I’ve been a big fan of this model and this pushes it even further. Thanks.

    The other thing I’ve done is pick a single obsession which goes for three months. Every extra hour in the week goes to that obsession.

    The other challenge I see me and others struggle with is saying no. Good language in your arsenal to say “Thanks, but it’s not for me.” is really helpful.

    Slight typo at the end “to setup you up for”.

    • http://twitter.com/danmartell Dan Martell

      I’m the same way.. I call them practices but I do them for 40 days to create the habit… could be a simple as drinking a litre of water as soon as I wake up in the morning πŸ™‚

      On saying no, I actually wrote this:

      Thanks for the comment.

  • William Cosentino

    Dan, first time visitor and enjoyed this write up. The example you used for your brother is very familiar to one that I heard Darren Hardy explain (also dealing with a tragic family scene). It’s for sure Motivating!

    I find that in order to get laser focused on a task, I have to shutdown every single distraction around me. I also loved the no power cord concept. That’ll push you to get shit done!! πŸ™‚

    • http://twitter.com/danmartell Dan Martell

      William, big fan of Darren.. actually got to chat with him a few months ago.

      No distractions is key. It’s why I live a life of ZERO notifications. The only ones I allow in are from my wife and she uses them sparingly πŸ™‚


  • Eric Spencer

    Stumbled on your blog today. Found this post. Wow. This is powerful stuff! I’ve already shared with my network. Thank you!

    • http://twitter.com/danmartell Dan Martell

      Thanks Eric! Appreciated.


  • Samir Adel

    Great article Dan .. I just wanted to thank you for sharing your strategies with us, I have mine too πŸ™‚ .. I also wanted to highlight this point: It is a journey of self awareness and knowing what motivates you and what distracts you then you setup your own environment for max. productivity.

    Thank you so much

    • http://twitter.com/danmartell Dan Martell

      My pleasure Samir.


  • mbmo

    Awesome man, love taking quick action… so easy to say and not do. Doing and saying at the same time make it easier! I find even moving the laptop out of the office say to the kitchen table even helps.

    • http://twitter.com/danmartell Dan Martell



  • http://coastlifestyles.ca Ria Qureshi

    Hi Dan,

    I always work better under pressure. I love going powerless whether I’m working at home or at the office — an excellent force-function productivity idea that gets the juices flowing fast!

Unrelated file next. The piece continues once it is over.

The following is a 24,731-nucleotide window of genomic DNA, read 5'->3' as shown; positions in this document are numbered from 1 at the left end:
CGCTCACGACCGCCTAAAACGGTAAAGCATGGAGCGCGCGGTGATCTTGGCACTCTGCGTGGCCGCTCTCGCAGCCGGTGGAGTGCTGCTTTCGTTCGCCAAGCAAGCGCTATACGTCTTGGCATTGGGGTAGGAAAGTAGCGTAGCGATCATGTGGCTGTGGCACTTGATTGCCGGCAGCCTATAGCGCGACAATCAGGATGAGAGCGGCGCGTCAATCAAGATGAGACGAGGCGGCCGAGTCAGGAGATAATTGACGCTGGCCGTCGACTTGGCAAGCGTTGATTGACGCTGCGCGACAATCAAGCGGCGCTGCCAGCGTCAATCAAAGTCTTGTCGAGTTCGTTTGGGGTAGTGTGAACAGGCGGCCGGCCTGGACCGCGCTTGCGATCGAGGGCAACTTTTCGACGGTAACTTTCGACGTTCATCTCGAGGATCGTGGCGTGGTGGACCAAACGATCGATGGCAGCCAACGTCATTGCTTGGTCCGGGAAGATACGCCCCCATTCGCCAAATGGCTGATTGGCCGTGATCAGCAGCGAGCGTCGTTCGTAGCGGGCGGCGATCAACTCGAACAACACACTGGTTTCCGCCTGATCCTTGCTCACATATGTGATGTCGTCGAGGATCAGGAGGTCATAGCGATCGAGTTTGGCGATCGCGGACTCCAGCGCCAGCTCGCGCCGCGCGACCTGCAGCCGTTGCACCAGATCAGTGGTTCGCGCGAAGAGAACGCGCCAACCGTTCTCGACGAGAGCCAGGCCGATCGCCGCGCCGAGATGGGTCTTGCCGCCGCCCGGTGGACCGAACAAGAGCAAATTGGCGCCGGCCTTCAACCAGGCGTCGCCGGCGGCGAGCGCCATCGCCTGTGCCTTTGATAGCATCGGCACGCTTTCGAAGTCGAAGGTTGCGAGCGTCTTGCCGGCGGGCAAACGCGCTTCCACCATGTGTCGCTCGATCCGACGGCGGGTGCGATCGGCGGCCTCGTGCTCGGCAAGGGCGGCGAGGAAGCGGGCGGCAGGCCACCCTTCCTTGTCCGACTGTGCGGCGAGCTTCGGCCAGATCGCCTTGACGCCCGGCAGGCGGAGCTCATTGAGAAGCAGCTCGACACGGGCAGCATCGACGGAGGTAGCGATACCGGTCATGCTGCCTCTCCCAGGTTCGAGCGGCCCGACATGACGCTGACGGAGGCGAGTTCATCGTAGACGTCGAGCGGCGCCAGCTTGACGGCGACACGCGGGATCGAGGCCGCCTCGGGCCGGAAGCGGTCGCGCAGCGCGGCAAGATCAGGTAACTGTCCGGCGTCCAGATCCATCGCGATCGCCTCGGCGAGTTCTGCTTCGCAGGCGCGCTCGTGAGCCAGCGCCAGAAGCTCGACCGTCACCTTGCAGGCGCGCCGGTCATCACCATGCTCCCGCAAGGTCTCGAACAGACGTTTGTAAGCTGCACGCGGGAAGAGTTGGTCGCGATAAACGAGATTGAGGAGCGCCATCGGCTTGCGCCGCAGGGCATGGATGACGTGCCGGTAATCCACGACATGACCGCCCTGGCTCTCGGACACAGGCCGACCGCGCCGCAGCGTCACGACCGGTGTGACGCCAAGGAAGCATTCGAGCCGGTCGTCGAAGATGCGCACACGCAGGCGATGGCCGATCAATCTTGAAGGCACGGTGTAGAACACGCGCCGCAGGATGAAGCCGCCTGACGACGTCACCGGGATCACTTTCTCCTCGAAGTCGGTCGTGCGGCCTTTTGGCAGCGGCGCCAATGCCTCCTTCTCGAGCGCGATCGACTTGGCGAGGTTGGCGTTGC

I love how you describe what I’m already doing “force-function productivity”
    I’ve never heard it described that way, it’s very powerful!

    Ria πŸ˜€

  • http://stlstartuplawyer.com Mary

    I love the idea of forcing functions. A friend and I decided to partner on a product launch that will release right before the new year. The short deadline has definitely put a fire under my seat and I feel like I’ve been more productive than I ever knew myself to be. Now I know this is possible all the time. I will definitely use your advice.!

    • http://twitter.com/danmartell Dan Martell

      Mary, time compression is a great motivator … same reason we get some much done before a flight πŸ™‚

      Appreciate the comment.


  • http://espressodigital.co/ Ryan M Hall

    Absolutely awesome article. Love the idea of forcing functions.
    I haven’t done working meetings, but have asked my partners and collaborators for weekly or biweekly meetings because (even though it’s a running joke) I’ll start it and forget if I don’t have that meeting.

    Thanks much! Loved it.

    • http://twitter.com/danmartell Dan Martell

      My pleasure Ryan, thx for the comment.


  • http://mikebrcic.com/ Mike Brcic

    Love it, Dan! I use pomodoro a lot for the same effect. I’ve also been wrestling with a decision around a big investment lately, but you’ve inspired me to take the effin’ plunge!

    • http://twitter.com/danmartell Dan Martell

      Mike, any structure is better than none. I’m a big fan of block time = using my calendar to plan my day / big rocks.

      Thx for the comment.


  • https://www.linklay.com Kimanh

    Love this, and going to implement some new things from it soon too. I recently started a 30-day get one thing done challenge to keep myself accountable as the groups host! Let me tell you, that is working really well πŸ™‚ (Well, for that one thing it is)